The novel arrangement described above can also be used for correcting "clock-slip" errors. "Clock-slips" are the loss or gain of single samples due to slight differences in crystal frequencies between the transmitter and receiver portions. In this case, the microprocessor identifies those information samples which follow a skipped sample and those information samples that are repeats of a preceding sample. If the microprocessor indicates that a sample has been skipped, notch filter arrangement 18 is first caused to operate as if an incorrect sample were detected (such operation being previously described) and then caused to operate with the next sample as its input. If a repeated sample has been sensed, notch filter arrangement 18 is simply disabled for one clock-cycle and then re-enabled for the next. In this manner, sine wave oscillator 26 will always stay in phase with the line-frequency interference component and correct filtering should occur.
Thus, there has been shown and described a novel notch filter arrangement for a digital transmission system which fulfills all the objects and advantages sought therefor. Many changes, modifications, variations and other uses and applications of the invention will, however, be apparent to those skilled in the art after considering this specification and the accompanying drawings which disclose a preferred embodiment thereof. For example, notch filter arrangement 18 can be implemented using discrete digital hardware instead of in a microprocessor. Furthermore, the function of high-pass filter 28 can be accomplished with any of several known amplitude/frequency transfer functions, as long as the amplitude is attenuated in response to decreases in frequency. In fact, the interference component can be any signal having known (i.e., reproducible) characteristics, such as a line-frequency signal with multiple harmonics. All such changes, modifications, variations and other uses and applications which do not depart from the spirit and scope of the invention are deemed to be covered by the invention which is limited only by the claims which follow.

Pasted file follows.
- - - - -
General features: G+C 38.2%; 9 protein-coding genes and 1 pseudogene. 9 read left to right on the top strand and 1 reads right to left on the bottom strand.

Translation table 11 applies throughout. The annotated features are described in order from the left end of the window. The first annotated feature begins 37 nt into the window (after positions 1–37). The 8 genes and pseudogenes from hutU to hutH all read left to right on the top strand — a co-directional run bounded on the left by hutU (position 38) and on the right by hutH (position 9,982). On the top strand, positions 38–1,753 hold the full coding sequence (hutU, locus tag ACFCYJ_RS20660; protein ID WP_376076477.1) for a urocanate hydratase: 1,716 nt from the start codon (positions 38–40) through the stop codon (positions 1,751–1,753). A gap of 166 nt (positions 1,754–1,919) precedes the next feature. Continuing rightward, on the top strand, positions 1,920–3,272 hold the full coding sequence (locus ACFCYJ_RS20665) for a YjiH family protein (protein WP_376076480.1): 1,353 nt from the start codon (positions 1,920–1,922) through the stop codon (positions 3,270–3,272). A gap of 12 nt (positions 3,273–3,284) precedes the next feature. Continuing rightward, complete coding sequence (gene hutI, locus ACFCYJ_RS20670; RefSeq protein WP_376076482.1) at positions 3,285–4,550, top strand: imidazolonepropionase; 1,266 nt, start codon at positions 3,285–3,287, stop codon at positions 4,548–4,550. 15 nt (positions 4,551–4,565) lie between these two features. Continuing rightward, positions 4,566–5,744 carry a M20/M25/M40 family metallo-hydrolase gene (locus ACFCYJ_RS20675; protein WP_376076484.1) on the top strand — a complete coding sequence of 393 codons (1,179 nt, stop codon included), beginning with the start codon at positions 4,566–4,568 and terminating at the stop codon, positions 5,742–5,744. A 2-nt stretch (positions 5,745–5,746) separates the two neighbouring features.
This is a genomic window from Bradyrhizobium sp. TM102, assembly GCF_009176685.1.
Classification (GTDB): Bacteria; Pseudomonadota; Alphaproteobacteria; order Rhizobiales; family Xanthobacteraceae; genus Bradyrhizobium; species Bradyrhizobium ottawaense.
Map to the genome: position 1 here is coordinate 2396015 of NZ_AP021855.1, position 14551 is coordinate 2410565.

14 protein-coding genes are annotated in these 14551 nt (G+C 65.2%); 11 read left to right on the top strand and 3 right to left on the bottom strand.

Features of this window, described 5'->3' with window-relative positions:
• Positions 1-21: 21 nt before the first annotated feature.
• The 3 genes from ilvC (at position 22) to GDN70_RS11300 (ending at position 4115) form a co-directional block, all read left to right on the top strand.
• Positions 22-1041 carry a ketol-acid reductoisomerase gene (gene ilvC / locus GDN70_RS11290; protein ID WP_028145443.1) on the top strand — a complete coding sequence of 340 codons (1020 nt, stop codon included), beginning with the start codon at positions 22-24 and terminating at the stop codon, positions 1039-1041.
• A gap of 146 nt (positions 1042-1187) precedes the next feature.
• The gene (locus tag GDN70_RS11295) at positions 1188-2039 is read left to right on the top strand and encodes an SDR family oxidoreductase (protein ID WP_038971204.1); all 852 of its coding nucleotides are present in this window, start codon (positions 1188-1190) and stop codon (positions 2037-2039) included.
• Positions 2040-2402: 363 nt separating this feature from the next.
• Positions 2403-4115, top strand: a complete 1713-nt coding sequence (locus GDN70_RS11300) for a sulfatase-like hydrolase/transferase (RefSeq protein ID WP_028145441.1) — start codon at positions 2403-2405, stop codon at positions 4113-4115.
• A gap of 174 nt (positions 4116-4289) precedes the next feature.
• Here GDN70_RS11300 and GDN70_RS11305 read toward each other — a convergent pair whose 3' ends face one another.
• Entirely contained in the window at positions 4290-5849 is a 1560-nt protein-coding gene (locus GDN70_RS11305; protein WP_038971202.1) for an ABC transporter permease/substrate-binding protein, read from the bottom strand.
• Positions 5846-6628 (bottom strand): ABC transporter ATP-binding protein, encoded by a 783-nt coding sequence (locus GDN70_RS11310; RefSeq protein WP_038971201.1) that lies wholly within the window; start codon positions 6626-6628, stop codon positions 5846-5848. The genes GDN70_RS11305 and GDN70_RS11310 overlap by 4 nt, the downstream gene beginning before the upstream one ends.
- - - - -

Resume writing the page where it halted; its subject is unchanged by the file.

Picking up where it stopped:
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|Citing Patent||Filing date||Publication date||Applicant||Title|
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|U.S. Classification||375/350, 455/296, 708/290|
|International Classification||H04B1/12, H03H17/02, A61B5/04, H04B1/10, H04B14/04|
|Cooperative Classification||H04B1/12, H03H17/025|
|European Classification||H03H17/02F1, H04B1/12|
|Aug 10, 1990||AS||Assignment|
Owner name: SIEMENS MEDICAL ELECTRONICS, INC., MASSACHUSETTS
Free format text: ASSIGNMENT OF ASSIGNORS INTEREST.;ASSIGNOR:EGLER, MARK S.;REEL/FRAME:005413/0688
Effective date: 19900809
|Feb 23, 1993||CC||Certificate of correction|
|Mar 27, 1995||FPAY||Fee payment|
Year of fee payment: 4
|Mar 19, 1999||FPAY||Fee payment|
Year of fee payment: 8
|Mar 12, 2003||FPAY||Fee payment|
Year of fee payment: 12
|Mar 18, 2010||AS||Assignment|
Free format text: ASSIGNMENT OF ASSIGNORS INTEREST;ASSIGNORS:SIEMENS MEDICAL SOLUTIONS USA, INC.;SIEMENS MEDICAL SYSTEMS, INC.;SIEMENS MEDICAL ELECTRONICS, INC.;REEL/FRAME:024091/0930
Effective date: 20100315
Owner name: DRAEGER MEDICAL SYSTEMS, INC.,MASSACHUSETTS